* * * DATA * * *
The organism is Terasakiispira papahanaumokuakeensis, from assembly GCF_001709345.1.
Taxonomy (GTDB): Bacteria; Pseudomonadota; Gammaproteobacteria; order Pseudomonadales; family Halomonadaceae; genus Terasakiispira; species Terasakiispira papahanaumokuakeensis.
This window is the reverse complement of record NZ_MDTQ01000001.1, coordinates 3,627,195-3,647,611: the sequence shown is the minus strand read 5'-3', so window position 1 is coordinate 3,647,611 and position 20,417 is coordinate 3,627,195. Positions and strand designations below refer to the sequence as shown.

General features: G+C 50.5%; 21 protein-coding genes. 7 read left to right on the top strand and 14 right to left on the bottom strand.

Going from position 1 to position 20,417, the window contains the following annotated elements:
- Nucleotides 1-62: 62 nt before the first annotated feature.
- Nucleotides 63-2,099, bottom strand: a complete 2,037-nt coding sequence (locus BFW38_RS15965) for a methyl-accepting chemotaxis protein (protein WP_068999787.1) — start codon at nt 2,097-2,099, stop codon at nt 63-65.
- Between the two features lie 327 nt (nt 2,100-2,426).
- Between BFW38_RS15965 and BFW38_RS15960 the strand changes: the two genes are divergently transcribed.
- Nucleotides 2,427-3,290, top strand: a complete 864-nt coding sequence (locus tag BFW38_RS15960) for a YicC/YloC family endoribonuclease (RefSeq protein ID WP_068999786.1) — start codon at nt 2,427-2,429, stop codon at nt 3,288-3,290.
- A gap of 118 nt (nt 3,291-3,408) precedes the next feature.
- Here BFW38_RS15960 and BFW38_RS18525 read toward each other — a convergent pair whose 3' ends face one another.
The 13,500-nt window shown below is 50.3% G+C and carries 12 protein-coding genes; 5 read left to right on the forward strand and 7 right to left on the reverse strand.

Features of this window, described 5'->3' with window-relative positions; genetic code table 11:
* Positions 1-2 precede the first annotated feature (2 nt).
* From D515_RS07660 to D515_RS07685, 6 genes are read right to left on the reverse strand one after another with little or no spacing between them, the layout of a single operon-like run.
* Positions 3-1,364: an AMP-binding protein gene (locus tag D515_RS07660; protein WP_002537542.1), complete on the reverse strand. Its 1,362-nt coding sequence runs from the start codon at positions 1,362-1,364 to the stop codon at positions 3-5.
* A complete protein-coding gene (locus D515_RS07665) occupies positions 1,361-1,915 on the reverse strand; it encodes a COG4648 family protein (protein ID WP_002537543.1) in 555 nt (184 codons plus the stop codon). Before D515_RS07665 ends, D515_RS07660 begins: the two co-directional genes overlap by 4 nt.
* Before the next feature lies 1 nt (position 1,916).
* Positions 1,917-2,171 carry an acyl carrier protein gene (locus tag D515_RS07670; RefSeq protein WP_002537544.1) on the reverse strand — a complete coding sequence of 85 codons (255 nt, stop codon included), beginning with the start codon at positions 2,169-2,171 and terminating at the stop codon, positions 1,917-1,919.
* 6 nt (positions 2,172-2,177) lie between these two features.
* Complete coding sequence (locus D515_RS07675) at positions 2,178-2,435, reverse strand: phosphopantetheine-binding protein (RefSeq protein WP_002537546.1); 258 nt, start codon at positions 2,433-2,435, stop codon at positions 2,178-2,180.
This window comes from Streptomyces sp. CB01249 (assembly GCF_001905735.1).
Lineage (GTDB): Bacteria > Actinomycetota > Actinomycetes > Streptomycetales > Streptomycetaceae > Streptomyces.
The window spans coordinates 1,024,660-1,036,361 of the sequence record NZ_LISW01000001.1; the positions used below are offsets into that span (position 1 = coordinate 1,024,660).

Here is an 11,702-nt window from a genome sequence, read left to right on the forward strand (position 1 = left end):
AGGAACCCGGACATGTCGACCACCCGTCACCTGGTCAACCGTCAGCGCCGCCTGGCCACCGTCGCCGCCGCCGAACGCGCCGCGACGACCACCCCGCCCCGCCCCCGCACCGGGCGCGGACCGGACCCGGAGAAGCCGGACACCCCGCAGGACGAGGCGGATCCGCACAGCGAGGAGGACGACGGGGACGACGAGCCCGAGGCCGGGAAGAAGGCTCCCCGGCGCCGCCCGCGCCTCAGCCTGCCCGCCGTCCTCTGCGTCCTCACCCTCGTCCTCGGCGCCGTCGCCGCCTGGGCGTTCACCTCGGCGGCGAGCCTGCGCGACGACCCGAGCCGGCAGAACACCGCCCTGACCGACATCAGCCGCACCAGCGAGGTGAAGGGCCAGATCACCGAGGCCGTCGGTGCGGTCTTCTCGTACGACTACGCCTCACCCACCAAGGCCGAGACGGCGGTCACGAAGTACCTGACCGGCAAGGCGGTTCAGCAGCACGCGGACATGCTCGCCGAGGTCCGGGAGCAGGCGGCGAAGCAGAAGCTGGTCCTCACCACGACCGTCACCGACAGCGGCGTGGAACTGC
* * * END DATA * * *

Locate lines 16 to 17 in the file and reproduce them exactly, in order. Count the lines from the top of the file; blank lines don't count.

* From D515_RS07660 to D515_RS07685, 6 genes are read right to left on the reverse strand one after another with little or no spacing between them, the layout of a single operon-like run.
* Positions 3-1,364: an AMP-binding protein gene (locus tag D515_RS07660; protein WP_002537542.1), complete on the reverse strand. Its 1,362-nt coding sequence runs from the start codon at positions 1,362-1,364 to the stop codon at positions 3-5.